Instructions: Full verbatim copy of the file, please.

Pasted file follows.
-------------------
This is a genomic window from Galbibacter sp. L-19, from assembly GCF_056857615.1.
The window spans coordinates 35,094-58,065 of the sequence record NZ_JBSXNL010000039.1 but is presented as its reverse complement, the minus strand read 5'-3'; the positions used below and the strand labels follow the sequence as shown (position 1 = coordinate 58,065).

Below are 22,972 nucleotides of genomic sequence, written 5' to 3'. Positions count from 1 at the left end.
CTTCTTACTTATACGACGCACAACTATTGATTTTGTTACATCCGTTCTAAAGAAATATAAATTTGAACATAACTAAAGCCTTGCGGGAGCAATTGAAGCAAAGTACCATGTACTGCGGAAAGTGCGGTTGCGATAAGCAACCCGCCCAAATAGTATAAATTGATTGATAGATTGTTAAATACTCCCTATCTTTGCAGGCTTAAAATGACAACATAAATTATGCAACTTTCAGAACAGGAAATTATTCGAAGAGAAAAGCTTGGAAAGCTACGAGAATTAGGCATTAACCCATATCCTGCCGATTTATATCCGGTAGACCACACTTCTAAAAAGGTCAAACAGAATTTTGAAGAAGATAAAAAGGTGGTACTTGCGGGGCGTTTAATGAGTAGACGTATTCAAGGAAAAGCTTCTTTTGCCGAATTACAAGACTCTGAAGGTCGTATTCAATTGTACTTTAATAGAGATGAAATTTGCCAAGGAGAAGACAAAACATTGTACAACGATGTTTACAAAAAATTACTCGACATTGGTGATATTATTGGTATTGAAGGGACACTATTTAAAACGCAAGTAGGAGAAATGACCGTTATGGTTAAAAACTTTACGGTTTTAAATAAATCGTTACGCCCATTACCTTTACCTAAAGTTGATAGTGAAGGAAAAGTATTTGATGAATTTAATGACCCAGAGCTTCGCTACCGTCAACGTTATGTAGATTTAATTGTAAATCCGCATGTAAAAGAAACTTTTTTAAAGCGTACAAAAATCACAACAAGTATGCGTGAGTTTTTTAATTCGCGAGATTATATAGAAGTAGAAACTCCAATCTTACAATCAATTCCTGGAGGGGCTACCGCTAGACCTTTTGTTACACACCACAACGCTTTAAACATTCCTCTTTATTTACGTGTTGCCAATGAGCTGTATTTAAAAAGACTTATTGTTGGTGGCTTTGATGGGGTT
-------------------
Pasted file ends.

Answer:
This is a genomic window from Galbibacter sp. L-19, from assembly GCF_056857615.1.
The window spans coordinates 35,094-58,065 of the sequence record NZ_JBSXNL010000039.1 but is presented as its reverse complement, the minus strand read 5'-3'; the positions used below and the strand labels follow the sequence as shown (position 1 = coordinate 58,065).

Below are 22,972 nucleotides of genomic sequence, written 5' to 3'. Positions count from 1 at the left end.
CTTCTTACTTATACGACGCACAACTATTGATTTTGTTACATCCGTTCTAAAGAAATATAAATTTGAACATAACTAAAGCCTTGCGGGAGCAATTGAAGCAAAGTACCATGTACTGCGGAAAGTGCGGTTGCGATAAGCAACCCGCCCAAATAGTATAAATTGATTGATAGATTGTTAAATACTCCCTATCTTTGCAGGCTTAAAATGACAACATAAATTATGCAACTTTCAGAACAGGAAATTATTCGAAGAGAAAAGCTTGGAAAGCTACGAGAATTAGGCATTAACCCATATCCTGCCGATTTATATCCGGTAGACCACACTTCTAAAAAGGTCAAACAGAATTTTGAAGAAGATAAAAAGGTGGTACTTGCGGGGCGTTTAATGAGTAGACGTATTCAAGGAAAAGCTTCTTTTGCCGAATTACAAGACTCTGAAGGTCGTATTCAATTGTACTTTAATAGAGATGAAATTTGCCAAGGAGAAGACAAAACATTGTACAACGATGTTTACAAAAAATTACTCGACATTGGTGATATTATTGGTATTGAAGGGACACTATTTAAAACGCAAGTAGGAGAAATGACCGTTATGGTTAAAAACTTTACGGTTTTAAATAAATCGTTACGCCCATTACCTTTACCTAAAGTTGATAGTGAAGGAAAAGTATTTGATGAATTTAATGACCCAGAGCTTCGCTACCGTCAACGTTATGTAGATTTAATTGTAAATCCGCATGTAAAAGAAACTTTTTTAAAGCGTACAAAAATCACAACAAGTATGCGTGAGTTTTTTAATTCGCGAGATTATATAGAAGTAGAAACTCCAATCTTACAATCAATTCCTGGAGGGGCTACCGCTAGACCTTTTGTTACACACCACAACGCTTTAAACATTCCTCTTTATTTACGTGTTGCCAATGAGCTGTATTTAAAAAGACTTATTGTTGGTGGCTTTGATGGGGTT